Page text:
For instance: “A man was considering developing a relationship with a certain woman. For practical reasons, it was unlikely he’d ever be able to be with her. One night, he dreamed that they went into a pipe store together; he looked over all the different pipes.
“Later, as we talked about it [in session], he used the term ‘pipe dream.’ The dream seemed to say what ultimately became clear to him — that the idea of being with this woman was a pipe dream.”
Dreams can also point to physical healing. “We dream about our physical body, our physical condition, as part of the dream,” says Gongloff. “Look at the condition of the buildings that you’re in, in your dream. Their condition might reflect what’s going on in your physical body.”
“Any ailment can easily show up in dreams,” says Ward, citing the case of a man who dreamed that something was wrong with the leg of a piano. Upon hearing the dream, his study guide suggested it might indicate that something was amiss with his spinal column. During a subsequent spinal exam, the man learned he needed immediate medical treatment.
“Dreams are always giving us images and symbols for what’s going on in the body,” Ward says, “although they’re not necessarily literal. Say you dream you have cancer. It’s good to check that out with a physical exam. But don’t be frightened. Often the dream’s speaking at a symbolic level. Maybe some attitude is cancerous for you. It’s best to investigate dreams at all the different levels.”
Gongloff notes that dreams deal with the most important issues we are facing or denying — or are shielded from — in our waking lives. Although dreams do not always provide answers, he says, they often indicate the next questions to ask. “It’s the questions that drive us,” he says. “It’s the questions that keep the adventure going.”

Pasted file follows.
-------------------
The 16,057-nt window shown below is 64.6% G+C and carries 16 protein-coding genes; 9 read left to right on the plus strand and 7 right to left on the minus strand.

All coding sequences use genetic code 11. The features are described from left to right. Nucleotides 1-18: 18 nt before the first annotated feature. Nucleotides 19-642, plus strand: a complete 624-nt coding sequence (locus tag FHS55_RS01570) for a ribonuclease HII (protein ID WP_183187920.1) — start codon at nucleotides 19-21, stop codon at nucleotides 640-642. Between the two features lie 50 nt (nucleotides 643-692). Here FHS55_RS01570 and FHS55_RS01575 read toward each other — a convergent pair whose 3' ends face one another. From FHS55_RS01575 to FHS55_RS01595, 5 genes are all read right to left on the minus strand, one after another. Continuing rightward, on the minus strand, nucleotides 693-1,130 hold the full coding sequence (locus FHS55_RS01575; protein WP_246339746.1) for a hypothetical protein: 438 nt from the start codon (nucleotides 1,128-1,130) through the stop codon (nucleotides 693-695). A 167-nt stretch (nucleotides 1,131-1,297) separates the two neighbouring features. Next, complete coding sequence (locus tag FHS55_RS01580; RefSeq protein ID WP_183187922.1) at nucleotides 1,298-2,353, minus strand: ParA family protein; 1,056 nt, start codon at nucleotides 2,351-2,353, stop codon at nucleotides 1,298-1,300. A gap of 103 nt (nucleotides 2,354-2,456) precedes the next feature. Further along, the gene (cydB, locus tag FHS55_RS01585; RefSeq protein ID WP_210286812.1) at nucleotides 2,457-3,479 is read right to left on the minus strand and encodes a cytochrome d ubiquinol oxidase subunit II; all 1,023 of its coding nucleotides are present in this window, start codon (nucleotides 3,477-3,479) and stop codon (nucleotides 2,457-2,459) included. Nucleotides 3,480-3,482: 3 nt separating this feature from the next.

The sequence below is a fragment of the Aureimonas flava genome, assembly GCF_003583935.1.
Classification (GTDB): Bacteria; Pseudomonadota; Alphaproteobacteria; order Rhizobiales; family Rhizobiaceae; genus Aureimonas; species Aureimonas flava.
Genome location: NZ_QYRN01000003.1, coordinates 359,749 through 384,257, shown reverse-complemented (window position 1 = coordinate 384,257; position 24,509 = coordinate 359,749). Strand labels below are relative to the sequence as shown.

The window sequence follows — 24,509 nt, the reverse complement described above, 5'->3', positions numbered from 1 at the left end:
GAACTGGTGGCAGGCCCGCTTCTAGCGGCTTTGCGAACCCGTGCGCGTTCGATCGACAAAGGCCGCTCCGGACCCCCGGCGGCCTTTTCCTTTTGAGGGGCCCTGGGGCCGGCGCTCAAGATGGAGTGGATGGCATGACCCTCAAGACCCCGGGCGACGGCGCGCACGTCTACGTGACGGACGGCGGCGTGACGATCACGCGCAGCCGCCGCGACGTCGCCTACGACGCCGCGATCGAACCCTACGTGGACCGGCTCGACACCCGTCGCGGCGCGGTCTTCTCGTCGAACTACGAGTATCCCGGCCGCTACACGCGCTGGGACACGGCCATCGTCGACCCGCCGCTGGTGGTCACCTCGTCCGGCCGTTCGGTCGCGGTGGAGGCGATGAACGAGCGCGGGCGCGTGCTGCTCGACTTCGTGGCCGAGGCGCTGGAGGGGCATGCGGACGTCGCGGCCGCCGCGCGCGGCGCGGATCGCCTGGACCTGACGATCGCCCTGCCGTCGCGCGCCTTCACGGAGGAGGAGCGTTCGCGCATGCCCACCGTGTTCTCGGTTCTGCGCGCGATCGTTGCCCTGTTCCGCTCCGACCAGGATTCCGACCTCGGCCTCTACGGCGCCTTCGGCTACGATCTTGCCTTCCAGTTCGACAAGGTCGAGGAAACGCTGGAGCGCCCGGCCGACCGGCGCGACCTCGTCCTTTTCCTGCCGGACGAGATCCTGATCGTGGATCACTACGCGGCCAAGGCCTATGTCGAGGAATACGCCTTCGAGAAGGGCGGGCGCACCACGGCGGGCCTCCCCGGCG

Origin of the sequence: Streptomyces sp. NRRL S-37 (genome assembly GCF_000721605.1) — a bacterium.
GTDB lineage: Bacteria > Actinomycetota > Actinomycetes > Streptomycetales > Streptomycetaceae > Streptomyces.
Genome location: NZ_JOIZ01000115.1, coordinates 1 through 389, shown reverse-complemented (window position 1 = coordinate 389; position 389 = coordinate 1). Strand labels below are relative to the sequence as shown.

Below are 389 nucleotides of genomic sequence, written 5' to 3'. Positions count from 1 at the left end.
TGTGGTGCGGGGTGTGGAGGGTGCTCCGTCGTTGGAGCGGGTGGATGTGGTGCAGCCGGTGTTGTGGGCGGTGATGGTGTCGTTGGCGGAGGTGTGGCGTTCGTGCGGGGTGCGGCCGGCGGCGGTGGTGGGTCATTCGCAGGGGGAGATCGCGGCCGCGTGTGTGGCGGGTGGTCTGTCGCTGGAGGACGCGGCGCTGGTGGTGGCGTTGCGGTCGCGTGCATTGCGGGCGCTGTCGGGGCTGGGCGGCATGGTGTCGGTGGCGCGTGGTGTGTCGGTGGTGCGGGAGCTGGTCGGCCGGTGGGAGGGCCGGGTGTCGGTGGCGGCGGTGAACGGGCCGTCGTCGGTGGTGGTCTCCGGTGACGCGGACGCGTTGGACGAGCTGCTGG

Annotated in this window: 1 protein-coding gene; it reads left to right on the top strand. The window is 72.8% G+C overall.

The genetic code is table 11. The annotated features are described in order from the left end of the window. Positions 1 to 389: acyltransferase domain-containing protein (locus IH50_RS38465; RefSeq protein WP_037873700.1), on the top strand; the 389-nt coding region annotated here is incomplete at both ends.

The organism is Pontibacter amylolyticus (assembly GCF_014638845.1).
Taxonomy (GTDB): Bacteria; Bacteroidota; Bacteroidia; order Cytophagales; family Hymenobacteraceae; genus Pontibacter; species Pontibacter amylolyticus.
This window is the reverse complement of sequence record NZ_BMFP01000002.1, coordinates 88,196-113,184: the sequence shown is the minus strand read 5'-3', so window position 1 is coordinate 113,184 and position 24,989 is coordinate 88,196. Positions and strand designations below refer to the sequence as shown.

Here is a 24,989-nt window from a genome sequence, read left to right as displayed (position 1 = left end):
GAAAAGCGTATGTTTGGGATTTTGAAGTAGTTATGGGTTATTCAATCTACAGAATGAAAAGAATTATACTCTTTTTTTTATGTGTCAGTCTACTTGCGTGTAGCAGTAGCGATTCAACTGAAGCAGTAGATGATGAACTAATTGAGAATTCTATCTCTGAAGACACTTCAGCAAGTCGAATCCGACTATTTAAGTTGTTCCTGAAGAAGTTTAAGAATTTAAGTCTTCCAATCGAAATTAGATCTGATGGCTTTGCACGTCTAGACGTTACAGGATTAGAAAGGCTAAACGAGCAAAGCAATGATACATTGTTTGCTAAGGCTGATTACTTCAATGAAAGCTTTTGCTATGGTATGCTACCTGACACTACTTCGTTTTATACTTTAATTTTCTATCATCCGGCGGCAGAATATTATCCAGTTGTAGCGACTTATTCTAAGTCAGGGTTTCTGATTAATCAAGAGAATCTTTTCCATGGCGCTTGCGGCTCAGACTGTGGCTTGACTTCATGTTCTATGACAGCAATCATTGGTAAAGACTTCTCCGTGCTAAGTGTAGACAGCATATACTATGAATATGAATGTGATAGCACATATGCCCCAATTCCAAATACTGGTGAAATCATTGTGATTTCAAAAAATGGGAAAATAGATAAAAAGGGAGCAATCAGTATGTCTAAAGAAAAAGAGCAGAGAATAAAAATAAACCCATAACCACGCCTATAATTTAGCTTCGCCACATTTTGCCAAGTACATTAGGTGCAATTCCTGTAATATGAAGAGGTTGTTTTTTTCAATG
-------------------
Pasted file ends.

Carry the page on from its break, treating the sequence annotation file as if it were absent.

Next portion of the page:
Rather than parsing dream images as symbols, Gongloff focuses on action and character, identifying the dream’s structure, its theme. “Avoid using words from the dream itself as you retell it,” he advises.
Accordingly, a dream in which a bear walks into my campsite and, still in my sleeping bag, I try to run away becomes an intruder arrives and, fearing for my life, I have a hard time escaping.
“If you look at dreams from the standpoint of their themes,” says Gongloff, “you can ask, ‘Where in my waking life is this theme presenting?'”
Dreams in real time
Both Ward and Gongloff believe there’s little separation between dreaming and waking worlds. They recognize the human capacity for entering the multidimensional consciousness that unites the two — as realized through modalities ranging from ancient shamanic practice to contemporary transpersonal psychology.
In individual and group sessions, Gongloff and Ward encourage clients and students to honor the messages that their nighttime dreams convey by taking relevant, vitalizing action in the light of day. If Ward dreams during the night that she’s performing a ritual by a tree, for example, she performs some kind of ritual by a tree during waking hours soon after.
“I believe in dreams the way aboriginals speak of dreams,” says Ward, who has studied with shamans from several continents. “Our dreaming psyche takes part in the collective field of consciousness. It’s always active. When we’re awake, we’re less aware of it. But dreaming is taking place at all times.”
Realistically, are dreams portals to “the collective field of consciousness?”
Scientists including Albert Einstein, Niels Bohr, August Kekulé and Frederick Banting have received the guidance they’ve needed to make their breakthrough discoveries in fields such as physics, chemistry and medicine through those very portals.
Still, perhaps dreams are only the product of brain activity — neurons firing and neurotransmitters circulating.
Where did Otto Loewi — the pharmacologist who demonstrated that nerve impulses travel by chemical, not electrical, connections — get the idea for the Nobel Prize-winning experiment he used to prove the function of neurotransmitters?
In a dream.
Tayria Ward, Ph.D.
Robert Gongloff, M.A.